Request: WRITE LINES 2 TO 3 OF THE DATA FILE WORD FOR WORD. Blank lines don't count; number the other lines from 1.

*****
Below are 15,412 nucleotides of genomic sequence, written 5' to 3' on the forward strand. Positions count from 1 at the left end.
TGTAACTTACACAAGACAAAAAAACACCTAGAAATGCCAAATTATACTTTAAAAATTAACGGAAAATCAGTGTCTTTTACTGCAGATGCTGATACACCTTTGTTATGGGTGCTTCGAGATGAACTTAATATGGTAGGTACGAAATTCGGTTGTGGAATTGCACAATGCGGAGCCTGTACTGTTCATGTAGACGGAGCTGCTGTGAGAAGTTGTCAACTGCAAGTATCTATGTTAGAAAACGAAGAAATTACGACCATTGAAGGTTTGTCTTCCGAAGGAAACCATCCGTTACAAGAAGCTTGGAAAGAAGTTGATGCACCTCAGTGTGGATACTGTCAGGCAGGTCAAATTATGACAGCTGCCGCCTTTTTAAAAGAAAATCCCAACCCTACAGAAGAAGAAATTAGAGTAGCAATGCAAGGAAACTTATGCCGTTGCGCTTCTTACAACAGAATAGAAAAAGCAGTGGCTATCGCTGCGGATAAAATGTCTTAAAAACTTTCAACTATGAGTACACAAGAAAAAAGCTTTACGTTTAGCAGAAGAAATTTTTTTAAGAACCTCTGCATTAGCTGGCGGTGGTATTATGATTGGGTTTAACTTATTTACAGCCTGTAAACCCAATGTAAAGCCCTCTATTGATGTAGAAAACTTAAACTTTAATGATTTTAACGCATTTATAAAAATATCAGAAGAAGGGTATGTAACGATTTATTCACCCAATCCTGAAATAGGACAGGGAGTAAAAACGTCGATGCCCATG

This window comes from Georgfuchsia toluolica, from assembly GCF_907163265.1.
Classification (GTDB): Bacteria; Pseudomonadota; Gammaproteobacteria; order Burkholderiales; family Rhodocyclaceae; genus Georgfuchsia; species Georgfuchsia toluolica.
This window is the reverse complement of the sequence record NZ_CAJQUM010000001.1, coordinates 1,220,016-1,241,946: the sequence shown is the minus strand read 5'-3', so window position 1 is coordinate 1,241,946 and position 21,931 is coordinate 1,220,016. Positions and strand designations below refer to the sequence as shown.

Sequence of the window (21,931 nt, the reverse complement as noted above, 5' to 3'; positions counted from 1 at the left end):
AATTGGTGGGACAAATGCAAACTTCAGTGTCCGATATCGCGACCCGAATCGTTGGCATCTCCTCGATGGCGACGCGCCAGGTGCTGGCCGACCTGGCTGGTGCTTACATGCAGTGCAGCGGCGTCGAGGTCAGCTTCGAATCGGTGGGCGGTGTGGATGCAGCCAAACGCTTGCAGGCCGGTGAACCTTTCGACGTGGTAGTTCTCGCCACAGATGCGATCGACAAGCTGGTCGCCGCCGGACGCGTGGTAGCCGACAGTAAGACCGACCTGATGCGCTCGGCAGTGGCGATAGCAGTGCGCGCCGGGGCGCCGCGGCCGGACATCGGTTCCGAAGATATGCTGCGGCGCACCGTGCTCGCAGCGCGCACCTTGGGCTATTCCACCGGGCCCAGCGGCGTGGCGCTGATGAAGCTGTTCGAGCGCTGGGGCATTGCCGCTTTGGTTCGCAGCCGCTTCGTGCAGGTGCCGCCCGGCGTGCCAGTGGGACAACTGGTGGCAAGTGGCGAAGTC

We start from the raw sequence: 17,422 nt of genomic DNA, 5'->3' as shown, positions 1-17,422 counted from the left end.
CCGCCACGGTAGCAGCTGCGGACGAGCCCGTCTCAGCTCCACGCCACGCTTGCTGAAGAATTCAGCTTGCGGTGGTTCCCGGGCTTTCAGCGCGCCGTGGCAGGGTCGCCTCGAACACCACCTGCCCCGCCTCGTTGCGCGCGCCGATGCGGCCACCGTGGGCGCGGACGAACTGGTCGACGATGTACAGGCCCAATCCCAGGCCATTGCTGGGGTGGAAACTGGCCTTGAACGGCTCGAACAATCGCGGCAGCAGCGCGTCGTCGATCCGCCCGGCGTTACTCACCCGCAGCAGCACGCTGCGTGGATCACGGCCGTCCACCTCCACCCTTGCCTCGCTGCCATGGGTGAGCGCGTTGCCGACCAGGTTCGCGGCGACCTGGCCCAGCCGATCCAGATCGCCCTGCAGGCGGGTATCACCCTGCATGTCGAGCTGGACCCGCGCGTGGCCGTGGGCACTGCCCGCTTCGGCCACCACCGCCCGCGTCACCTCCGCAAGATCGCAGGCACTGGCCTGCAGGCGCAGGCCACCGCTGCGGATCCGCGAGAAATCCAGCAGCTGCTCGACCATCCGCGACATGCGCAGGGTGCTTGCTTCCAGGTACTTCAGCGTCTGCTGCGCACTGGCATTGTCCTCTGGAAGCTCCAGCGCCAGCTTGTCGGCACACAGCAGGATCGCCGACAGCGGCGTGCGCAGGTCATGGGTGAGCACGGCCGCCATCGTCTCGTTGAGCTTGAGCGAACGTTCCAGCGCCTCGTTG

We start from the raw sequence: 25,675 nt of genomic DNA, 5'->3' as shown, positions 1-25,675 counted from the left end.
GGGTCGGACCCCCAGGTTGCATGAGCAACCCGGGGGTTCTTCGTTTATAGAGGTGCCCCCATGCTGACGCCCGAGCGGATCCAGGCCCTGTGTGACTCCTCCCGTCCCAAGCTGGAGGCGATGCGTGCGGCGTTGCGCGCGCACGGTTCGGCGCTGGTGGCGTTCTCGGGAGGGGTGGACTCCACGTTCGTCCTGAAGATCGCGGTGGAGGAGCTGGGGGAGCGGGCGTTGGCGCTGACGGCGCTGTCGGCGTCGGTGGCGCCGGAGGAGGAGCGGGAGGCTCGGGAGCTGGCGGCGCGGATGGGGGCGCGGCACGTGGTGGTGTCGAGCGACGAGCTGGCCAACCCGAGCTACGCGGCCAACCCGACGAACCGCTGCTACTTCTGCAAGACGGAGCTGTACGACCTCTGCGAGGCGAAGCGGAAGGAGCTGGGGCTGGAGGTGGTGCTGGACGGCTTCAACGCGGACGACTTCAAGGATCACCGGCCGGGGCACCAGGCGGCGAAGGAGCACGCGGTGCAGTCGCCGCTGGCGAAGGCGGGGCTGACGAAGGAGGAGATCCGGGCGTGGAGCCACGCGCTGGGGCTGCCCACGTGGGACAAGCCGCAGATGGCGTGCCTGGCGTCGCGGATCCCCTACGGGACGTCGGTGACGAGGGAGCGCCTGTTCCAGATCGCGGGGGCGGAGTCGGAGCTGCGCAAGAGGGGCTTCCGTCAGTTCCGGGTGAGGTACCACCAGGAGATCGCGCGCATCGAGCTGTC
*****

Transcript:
TGTAACTTACACAAGACAAAAAAACACCTAGAAATGCCAAATTATACTTTAAAAATTAACGGAAAATCAGTGTCTTTTACTGCAGATGCTGATACACCTTTGTTATGGGTGCTTCGAGATGAACTTAATATGGTAGGTACGAAATTCGGTTGTGGAATTGCACAATGCGGAGCCTGTACTGTTCATGTAGACGGAGCTGCTGTGAGAAGTTGTCAACTGCAAGTATCTATGTTAGAAAACGAAGAAATTACGACCATTGAAGGTTTGTCTTCCGAAGGAAACCATCCGTTACAAGAAGCTTGGAAAGAAGTTGATGCACCTCAGTGTGGATACTGTCAGGCAGGTCAAATTATGACAGCTGCCGCCTTTTTAAAAGAAAATCCCAACCCTACAGAAGAAGAAATTAGAGTAGCAATGCAAGGAAACTTATGCCGTTGCGCTTCTTACAACAGAATAGAAAAAGCAGTGGCTATCGCTGCGGATAAAATGTCTTAAAAACTTTCAACTATGAGTACACAAGAAAAAAGCTTTACGTTTAGCAGAAGAAATTTTTTTAAGAACCTCTGCATTAGCTGGCGGTGGTATTATGATTGGGTTTAACTTATTTACAGCCTGTAAACCCAATGTAAAGCCCTCTATTGATGTAGAAAACTTAAACTTTAATGATTTTAACGCATTTATAAAAATATCAGAAGAAGGGTATGTAACGATTTATTCACCCAATCCTGAAATAGGACAGGGAGTAAAAACGTCGATGCCCATG

This window comes from Georgfuchsia toluolica, from assembly GCF_907163265.1.